Lasso’s budget proposal increases some taxes and includes subsidies for fuel and social programs

Nov 3, 2021 | 7 comments

Ecuador will pay $5.123 billion in subsidies in 2022, including $1.33 billion for fuel, if President Guillermo Lasso’s budget proposal is approved by the National Assembly. The largest subsidy will go to the country’s Social Security system, which was financially strapped even before the Covid-19 pandemic.

President Guillermo Lasso

The budget passed its first legislative hurdle Tuesday when it was accepted by the Assembly’s Legislative Administration Council which will prepare an overview report for the full Assembly.

According to the president’s office, the $33.89 billion budget will have a deficit of $3.78 billion in 2022, which the Ministry of Finance says could be less if oil prices continue to rise. Lasso has pledged to eliminate the deficit entirely by the end of his four-year term.

The budget includes tax and fee increases that Finance Minister Simón Cueva says will be paid by wealthier Ecuadorians. “The poorest sectors of the population will not be affected by new taxes,” he said. “We are sensitive to the heavy toll the pandemic has taken on many of our people and it is our intention to protect the most vulnerable.”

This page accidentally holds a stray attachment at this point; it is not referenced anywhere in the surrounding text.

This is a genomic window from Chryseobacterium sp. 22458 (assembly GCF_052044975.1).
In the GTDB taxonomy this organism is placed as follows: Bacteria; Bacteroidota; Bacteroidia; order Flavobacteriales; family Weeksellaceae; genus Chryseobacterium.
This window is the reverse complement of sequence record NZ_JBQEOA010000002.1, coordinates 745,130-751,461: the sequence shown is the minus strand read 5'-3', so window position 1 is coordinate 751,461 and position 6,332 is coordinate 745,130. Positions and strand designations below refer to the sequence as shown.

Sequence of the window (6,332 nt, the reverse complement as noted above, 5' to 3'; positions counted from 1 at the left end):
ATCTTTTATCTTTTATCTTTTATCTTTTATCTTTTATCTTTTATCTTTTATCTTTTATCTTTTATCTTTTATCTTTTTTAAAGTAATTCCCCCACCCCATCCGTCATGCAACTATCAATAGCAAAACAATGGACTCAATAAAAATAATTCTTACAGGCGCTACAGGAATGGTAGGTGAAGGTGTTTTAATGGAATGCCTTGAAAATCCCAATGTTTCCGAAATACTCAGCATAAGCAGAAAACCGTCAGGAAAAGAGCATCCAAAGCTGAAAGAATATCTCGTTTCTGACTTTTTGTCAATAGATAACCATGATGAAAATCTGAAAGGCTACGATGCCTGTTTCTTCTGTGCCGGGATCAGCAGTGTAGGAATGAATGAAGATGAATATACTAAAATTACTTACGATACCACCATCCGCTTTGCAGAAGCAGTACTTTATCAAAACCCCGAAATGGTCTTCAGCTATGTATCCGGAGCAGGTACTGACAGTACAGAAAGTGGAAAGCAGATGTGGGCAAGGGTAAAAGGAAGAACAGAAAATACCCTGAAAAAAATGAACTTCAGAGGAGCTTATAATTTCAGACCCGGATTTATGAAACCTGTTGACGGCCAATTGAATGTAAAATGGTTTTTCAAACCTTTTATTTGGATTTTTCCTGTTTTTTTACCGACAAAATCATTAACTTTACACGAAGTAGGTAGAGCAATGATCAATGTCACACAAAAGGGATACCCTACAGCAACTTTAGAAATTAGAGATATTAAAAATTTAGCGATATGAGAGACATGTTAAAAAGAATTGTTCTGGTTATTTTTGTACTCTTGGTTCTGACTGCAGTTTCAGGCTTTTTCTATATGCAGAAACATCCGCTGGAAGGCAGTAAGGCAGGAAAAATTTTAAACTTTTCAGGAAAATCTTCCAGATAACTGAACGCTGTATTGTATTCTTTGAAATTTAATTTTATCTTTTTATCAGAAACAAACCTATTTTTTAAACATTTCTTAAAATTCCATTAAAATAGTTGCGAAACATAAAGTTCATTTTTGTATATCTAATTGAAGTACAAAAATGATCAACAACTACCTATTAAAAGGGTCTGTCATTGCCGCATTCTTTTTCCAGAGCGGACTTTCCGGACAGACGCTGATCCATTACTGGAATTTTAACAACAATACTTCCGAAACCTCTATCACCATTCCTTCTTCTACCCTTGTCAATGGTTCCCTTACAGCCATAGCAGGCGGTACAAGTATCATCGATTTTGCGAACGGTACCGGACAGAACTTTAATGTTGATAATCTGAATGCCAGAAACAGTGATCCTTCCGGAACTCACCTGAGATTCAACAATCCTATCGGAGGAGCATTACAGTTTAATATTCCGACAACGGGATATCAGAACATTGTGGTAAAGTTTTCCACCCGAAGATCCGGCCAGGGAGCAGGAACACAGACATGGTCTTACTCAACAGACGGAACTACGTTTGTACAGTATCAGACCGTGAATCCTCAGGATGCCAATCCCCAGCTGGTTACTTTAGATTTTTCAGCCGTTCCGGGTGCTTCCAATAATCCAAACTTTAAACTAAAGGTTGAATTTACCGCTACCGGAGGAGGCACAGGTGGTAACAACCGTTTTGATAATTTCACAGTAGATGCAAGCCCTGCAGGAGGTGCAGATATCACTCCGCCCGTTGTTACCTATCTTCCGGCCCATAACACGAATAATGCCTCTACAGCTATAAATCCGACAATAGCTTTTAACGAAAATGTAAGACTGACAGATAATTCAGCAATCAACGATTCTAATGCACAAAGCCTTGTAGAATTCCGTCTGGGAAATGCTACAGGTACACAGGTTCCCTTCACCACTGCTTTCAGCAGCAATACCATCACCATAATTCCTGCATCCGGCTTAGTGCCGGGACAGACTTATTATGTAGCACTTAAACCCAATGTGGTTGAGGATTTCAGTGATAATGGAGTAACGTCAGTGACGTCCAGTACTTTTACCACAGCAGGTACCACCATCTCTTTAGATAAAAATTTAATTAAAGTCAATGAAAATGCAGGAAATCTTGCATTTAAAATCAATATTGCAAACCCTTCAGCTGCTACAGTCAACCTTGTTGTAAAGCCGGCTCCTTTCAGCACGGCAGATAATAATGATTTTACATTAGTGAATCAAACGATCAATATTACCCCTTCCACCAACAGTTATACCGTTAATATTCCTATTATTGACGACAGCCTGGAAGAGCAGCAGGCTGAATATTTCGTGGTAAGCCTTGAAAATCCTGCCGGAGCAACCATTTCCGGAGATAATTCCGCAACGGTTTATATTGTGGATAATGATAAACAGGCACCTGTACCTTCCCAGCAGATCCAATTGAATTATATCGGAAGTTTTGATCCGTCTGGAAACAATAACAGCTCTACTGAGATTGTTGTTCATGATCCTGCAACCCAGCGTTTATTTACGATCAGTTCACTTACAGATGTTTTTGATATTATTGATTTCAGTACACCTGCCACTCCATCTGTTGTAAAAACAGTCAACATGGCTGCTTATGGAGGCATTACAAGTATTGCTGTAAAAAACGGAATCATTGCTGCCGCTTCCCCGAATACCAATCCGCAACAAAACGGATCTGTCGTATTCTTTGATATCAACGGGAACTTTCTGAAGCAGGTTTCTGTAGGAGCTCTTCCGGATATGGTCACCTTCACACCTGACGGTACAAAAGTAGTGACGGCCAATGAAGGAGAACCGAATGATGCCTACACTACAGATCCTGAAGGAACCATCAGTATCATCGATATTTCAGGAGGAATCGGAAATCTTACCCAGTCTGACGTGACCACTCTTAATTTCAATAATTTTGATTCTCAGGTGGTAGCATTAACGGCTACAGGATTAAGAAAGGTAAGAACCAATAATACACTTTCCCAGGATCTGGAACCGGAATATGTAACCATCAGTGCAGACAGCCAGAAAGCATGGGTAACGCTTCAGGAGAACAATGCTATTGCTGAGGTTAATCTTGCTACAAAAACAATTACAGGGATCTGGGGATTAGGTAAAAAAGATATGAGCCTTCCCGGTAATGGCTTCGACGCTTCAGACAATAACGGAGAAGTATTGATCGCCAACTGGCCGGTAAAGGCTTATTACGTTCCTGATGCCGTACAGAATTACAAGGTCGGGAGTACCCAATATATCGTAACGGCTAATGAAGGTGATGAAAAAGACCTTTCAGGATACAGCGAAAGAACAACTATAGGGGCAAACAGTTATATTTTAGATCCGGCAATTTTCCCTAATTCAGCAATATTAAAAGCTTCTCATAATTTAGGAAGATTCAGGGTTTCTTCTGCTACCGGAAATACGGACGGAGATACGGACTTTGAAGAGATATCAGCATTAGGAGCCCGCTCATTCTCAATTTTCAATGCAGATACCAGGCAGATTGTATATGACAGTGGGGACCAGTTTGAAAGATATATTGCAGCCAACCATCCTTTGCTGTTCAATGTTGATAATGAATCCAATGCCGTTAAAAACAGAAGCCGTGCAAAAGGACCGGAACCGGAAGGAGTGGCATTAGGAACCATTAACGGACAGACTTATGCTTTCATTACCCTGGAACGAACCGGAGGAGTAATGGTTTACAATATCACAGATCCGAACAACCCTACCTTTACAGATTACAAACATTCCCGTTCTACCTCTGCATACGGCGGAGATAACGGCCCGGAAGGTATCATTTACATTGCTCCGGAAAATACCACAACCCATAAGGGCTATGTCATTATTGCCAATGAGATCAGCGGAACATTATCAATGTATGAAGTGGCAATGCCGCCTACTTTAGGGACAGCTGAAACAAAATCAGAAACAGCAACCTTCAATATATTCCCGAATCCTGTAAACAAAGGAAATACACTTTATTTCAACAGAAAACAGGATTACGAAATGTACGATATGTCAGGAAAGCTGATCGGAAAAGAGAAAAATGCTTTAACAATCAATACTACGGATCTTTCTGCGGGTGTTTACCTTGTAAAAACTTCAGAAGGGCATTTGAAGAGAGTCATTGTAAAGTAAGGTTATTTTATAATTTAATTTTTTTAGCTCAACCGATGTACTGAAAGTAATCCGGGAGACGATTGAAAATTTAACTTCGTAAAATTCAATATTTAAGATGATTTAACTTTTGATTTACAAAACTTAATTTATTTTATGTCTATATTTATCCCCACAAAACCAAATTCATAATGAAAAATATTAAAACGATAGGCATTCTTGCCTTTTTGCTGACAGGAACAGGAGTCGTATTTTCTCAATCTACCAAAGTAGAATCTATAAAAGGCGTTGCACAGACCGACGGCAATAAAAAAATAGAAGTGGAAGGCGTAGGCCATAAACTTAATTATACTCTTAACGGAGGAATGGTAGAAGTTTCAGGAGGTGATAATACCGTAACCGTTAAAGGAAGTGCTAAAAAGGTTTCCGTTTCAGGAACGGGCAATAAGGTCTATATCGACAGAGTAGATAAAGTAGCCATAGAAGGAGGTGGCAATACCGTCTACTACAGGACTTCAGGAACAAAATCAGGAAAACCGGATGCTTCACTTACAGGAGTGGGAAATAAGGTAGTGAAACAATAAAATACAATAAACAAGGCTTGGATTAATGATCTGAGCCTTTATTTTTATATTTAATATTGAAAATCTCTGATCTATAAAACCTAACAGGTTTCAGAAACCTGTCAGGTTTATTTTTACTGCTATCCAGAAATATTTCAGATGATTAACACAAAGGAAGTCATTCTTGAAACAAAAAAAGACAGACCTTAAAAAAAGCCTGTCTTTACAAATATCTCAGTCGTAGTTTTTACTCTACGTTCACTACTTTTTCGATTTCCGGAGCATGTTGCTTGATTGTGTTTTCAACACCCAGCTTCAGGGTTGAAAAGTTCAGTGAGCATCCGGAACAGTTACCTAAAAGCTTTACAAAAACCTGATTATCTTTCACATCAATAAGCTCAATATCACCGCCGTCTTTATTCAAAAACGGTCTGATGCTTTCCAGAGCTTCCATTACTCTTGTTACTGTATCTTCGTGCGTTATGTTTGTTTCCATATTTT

Cueva said new taxes will focus on citizens earning more than $5,000 a month and those who own property valued above $2 million. “The president does not like new taxes but understands the urgency of the country’s situation as we enter the post-pandemic era. There are pressing needs in our social and infrastructure systems and we must focus on funding these to bring the country out of the financial crisis.”

Cueva says the proposed budget also includes incentives for investment and the elimination of taxes on some goods. “In addition to applying additional taxes to those who can afford to pay, we are allowing new deductions for the purchase of homes and agricultural land. We are also reducing and eliminating taxes on some household and business products to stimulate consumer spending.”

The budget faces political headwinds in the full Assembly, with center-leftists pushing for more spending on social programs. In a statement, the Correista UNES bloc called concerns about the deficit “totally bogus, a matter of putting money ahead of the needs of the people.”

Cueva says the president expects to negotiate before reaching a final budget agreement with the Assembly.


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